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Refinishing the Inside of an Old Trunk

Category Refinishing
Many old trunks were paper lined. If you are thinking of refinishing the inside as part of your restoration, consider repapering or perhaps paint or stain. This is a page about refinishing the inside of an old trunk.


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July 24, 2010

I have removed the smelly paper from the inside of an old trunk. What is the best way to finish the inside of the trunk now? Paint, wall paper, fabric?

By Edith Jones from Ten Mile, TN


Sheets of Cedar

I would paint, but they make sheets of cedar that you can cut to fit and glue in. Cedar repels bugs and smells nice. I love old trunks, but they sure can get musty smelling.

By Patricia

Ammonia or Baby Oil

If you want to replace the paper authentically and have a good idea of the era the trunk was made, you may be able to find reproduction paper online. Victorian is the most common era for reproduction, but other eras are being reproduced as well.

Give the trunk a light wipe-down with ammonia, that will kill most molds and any dust mites living in it, as well as remove the musty odor.

Use a soft cloth and just enough ammonia to get the cloth slightly damp, it's kind of harsh.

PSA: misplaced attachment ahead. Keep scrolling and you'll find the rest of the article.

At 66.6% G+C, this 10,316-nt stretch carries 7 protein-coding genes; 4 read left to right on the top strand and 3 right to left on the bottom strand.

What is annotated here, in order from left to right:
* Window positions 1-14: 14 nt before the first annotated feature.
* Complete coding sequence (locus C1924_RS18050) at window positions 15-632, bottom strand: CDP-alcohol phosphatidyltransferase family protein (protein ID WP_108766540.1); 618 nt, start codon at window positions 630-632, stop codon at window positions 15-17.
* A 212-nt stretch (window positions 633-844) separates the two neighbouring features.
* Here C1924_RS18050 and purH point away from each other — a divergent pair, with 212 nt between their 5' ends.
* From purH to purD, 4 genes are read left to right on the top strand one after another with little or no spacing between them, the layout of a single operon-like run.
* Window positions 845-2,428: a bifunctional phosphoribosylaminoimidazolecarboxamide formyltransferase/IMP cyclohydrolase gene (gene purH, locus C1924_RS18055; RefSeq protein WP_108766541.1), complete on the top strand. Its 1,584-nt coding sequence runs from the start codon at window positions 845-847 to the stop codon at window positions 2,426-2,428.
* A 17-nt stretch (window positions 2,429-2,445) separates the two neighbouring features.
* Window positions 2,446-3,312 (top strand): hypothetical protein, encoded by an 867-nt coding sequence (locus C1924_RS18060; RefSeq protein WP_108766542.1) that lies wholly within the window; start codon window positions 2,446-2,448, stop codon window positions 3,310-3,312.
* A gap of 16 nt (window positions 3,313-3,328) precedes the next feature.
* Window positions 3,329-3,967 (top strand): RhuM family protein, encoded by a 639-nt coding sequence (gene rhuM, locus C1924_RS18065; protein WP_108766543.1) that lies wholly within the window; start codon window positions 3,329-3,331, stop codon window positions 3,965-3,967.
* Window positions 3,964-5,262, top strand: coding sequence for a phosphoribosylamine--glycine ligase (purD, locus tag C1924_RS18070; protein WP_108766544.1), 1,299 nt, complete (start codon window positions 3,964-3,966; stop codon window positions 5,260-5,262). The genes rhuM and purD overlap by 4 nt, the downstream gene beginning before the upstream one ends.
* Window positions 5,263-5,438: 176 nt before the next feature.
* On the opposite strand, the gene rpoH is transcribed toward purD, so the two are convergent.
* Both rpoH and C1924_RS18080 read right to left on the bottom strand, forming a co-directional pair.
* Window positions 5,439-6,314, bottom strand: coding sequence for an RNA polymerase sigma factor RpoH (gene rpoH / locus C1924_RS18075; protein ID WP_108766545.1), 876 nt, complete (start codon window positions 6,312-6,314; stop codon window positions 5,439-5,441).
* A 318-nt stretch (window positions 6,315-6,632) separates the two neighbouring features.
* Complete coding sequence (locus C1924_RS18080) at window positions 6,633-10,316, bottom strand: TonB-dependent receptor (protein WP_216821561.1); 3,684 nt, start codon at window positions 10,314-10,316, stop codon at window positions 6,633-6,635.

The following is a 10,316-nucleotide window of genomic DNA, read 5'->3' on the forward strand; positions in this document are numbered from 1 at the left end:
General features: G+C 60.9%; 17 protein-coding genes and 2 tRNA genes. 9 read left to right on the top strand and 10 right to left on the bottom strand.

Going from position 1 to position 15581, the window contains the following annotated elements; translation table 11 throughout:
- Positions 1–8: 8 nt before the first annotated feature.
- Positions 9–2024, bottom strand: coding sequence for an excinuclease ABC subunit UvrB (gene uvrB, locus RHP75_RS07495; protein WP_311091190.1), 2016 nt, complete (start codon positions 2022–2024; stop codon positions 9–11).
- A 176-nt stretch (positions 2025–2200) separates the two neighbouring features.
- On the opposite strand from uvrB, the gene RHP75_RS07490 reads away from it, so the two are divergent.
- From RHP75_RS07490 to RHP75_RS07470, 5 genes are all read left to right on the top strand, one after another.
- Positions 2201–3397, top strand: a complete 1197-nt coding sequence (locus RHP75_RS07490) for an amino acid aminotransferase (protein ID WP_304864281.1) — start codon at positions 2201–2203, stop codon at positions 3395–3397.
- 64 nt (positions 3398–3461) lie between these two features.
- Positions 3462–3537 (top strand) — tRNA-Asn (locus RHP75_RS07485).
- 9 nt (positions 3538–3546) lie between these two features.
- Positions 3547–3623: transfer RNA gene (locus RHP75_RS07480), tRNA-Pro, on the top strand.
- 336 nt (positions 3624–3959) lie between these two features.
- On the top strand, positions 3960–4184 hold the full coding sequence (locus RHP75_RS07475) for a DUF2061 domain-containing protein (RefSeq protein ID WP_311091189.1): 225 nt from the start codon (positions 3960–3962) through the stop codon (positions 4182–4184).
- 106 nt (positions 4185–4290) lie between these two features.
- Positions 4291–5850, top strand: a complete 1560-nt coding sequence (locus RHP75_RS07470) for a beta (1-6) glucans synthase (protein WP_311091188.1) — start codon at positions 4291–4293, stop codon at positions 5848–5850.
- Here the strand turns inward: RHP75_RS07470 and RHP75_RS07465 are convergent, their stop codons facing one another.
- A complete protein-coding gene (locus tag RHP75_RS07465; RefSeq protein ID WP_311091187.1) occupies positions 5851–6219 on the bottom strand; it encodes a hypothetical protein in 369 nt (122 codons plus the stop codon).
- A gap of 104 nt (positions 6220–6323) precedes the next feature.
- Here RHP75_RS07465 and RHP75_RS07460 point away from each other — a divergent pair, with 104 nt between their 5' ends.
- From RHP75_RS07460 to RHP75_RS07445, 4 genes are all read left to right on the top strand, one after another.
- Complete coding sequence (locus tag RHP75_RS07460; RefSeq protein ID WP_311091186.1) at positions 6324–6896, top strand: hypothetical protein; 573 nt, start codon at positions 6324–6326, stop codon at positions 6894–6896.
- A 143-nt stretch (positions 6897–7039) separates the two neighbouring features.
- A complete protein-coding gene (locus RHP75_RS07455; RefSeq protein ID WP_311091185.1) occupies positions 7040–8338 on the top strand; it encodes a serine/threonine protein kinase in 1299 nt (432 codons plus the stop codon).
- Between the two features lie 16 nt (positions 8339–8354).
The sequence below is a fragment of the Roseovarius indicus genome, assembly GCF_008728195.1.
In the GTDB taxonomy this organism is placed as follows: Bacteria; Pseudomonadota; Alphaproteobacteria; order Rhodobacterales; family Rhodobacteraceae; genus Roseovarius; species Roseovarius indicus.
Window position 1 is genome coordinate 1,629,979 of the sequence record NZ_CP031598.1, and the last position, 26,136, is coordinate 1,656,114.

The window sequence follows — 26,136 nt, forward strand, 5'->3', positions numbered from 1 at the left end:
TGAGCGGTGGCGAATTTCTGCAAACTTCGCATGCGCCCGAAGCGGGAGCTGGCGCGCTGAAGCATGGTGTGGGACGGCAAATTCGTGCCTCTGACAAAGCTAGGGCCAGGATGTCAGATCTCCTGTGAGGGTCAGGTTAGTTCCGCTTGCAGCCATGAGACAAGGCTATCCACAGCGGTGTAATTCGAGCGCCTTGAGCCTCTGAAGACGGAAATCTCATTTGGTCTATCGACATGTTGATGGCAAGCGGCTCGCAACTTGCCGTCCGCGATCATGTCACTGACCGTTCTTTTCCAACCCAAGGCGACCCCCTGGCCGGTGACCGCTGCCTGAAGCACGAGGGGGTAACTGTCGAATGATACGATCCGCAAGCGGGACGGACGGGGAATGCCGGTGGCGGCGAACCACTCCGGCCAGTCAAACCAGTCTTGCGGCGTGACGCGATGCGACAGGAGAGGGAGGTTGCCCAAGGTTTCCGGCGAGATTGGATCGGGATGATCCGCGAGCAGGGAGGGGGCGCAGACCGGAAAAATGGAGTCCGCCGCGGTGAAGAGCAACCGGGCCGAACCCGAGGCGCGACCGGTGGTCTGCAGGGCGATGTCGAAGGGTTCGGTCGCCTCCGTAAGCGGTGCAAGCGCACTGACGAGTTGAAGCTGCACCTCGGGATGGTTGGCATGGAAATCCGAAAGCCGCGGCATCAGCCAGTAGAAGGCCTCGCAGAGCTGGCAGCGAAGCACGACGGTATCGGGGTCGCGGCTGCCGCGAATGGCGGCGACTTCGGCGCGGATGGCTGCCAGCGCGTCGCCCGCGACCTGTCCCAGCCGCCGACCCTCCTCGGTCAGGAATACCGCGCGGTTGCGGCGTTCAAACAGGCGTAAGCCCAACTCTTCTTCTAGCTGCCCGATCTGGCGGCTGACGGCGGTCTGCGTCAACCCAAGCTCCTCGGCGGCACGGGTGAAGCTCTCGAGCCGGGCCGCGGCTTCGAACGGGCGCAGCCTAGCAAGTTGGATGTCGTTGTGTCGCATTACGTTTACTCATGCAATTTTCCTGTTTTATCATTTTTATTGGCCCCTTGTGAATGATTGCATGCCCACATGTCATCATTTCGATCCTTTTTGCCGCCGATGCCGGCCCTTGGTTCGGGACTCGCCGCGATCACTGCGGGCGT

If you aren't using wallpaper, you can oil the trunk well, mold and bugs can't stand dollar store baby oil, a very cheap cleanser that works on almost everything. Oiling the inside won't help you at all if you go to apply paper, it just won't stick.


Use ammonia if you're going to line it, no matter what with, and oil if you aren't. Furniture oil doesn't bother mold and dust mites too much, probably since so much of it is made with nut oils, but baby oil kills them.

By Cornelia

Vinegar or Charcoal

To get the "old" smell out, try putting a small (open) jar or bowl of white vinegar inside the trunk and close the top. Leave it for a few days, and see if it isn't much better. If that doesn't work, charcoal in an open bowl might do it for you.

By Eileen M.

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July 24, 2010

How do I recover the inside of an old trunk?

By Lee from Mobile, AL


July 29, 20100 found this helpful
Best Answer

Wall paper. You can use any kind. that is what it had originally I am sure.


They used to make them that way. Some really fancy ones were lined with silk but most were just plane old wall paper.

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July 31, 20100 found this helpful
Best Answer

First of all, are you sure you want to refinish? Is this an antique, or has it already been "fixed up" for appearances sake? If you do want to refinish the inside, the wallpaper idea is as good as any, just be sure that the "glue" you use will not attract "critters" that love to chew on such things. I mention that because we also live on the gulf coast, and palmetto bugs, mice, you name it, like some glue substances.

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